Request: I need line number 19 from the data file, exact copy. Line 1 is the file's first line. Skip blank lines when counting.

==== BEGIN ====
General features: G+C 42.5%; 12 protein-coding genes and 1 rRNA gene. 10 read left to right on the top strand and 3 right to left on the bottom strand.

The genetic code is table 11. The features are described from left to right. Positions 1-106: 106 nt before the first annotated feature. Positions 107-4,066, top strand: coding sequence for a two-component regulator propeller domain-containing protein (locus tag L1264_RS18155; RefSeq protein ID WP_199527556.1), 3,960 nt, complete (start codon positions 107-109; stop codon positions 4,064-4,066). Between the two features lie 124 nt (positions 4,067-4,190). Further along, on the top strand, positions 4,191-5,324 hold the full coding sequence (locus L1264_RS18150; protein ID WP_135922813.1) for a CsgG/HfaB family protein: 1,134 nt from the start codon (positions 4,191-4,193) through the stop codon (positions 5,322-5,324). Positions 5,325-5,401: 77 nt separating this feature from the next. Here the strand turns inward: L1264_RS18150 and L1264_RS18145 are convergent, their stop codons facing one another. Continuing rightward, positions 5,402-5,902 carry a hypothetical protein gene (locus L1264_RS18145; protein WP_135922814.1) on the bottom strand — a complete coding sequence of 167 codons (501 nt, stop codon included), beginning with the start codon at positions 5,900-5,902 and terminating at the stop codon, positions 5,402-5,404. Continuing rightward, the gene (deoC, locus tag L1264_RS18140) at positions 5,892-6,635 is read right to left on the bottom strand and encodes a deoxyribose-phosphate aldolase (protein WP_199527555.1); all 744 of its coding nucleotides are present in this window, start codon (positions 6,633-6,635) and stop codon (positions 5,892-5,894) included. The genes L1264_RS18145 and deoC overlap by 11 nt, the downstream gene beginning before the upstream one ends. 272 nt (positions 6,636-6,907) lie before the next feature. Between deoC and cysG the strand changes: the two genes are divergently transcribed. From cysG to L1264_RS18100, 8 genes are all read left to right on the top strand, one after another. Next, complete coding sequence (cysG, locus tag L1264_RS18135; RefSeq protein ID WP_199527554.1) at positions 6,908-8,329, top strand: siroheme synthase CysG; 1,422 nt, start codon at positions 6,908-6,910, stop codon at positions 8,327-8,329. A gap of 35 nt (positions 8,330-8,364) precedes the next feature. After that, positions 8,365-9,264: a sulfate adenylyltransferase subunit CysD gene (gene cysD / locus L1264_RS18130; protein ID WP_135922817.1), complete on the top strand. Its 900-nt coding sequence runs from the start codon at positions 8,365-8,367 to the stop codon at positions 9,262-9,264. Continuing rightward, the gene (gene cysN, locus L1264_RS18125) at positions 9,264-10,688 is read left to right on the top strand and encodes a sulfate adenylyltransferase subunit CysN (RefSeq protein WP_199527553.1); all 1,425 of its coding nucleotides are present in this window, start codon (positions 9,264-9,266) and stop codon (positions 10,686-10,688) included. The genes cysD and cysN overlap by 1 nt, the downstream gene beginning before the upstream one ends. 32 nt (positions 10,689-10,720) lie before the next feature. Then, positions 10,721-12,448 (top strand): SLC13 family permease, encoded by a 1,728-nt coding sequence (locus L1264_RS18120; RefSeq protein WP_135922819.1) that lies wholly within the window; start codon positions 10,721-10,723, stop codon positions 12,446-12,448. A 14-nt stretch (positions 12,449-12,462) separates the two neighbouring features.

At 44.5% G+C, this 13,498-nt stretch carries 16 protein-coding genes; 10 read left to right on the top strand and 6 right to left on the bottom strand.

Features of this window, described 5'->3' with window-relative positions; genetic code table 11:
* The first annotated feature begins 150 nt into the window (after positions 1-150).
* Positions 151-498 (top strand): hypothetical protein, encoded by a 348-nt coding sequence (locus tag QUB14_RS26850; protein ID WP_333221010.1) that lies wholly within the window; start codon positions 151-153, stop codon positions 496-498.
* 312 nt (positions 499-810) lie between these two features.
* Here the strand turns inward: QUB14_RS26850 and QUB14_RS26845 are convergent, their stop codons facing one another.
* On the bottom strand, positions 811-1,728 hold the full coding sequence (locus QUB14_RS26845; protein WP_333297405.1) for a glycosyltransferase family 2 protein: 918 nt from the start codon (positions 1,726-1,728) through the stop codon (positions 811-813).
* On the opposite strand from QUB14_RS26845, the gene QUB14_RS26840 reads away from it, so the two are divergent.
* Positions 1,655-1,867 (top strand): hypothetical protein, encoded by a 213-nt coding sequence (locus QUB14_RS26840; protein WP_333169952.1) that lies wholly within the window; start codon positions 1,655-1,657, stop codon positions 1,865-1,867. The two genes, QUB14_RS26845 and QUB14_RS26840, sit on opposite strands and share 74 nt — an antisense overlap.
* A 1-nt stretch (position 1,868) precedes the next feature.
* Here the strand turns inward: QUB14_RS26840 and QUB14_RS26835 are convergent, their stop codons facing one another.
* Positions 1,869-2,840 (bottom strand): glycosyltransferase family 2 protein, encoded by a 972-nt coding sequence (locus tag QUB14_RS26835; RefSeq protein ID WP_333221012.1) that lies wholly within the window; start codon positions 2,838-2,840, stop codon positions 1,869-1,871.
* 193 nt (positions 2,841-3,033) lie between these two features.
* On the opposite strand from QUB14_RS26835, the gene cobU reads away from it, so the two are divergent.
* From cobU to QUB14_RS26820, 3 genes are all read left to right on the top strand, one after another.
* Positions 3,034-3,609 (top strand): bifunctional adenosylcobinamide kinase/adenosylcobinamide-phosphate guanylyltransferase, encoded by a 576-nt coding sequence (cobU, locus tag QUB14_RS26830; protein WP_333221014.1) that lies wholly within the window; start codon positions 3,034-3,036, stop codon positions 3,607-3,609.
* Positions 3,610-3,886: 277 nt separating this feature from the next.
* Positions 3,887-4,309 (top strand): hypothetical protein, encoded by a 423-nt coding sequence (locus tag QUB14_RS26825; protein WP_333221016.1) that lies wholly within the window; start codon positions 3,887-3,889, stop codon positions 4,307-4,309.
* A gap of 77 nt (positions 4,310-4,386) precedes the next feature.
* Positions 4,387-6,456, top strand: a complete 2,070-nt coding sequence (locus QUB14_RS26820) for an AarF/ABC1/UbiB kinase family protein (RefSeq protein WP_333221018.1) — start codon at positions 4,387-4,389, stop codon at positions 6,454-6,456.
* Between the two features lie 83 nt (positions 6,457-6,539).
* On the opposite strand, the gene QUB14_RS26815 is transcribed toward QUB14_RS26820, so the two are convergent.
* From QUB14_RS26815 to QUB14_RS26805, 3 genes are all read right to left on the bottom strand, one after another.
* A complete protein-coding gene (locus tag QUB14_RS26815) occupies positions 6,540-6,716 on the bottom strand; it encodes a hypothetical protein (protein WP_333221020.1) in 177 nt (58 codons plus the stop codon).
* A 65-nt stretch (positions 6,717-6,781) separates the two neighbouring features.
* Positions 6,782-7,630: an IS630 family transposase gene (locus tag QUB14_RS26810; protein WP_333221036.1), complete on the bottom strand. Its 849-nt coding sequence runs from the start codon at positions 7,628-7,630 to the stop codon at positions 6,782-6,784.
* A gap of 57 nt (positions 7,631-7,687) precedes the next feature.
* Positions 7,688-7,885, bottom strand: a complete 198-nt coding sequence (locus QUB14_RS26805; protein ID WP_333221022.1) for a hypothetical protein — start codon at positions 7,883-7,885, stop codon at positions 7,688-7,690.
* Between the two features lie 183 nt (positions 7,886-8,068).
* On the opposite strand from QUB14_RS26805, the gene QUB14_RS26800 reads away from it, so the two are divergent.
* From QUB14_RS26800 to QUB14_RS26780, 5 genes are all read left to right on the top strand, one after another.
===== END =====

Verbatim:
* Positions 3,610-3,886: 277 nt separating this feature from the next.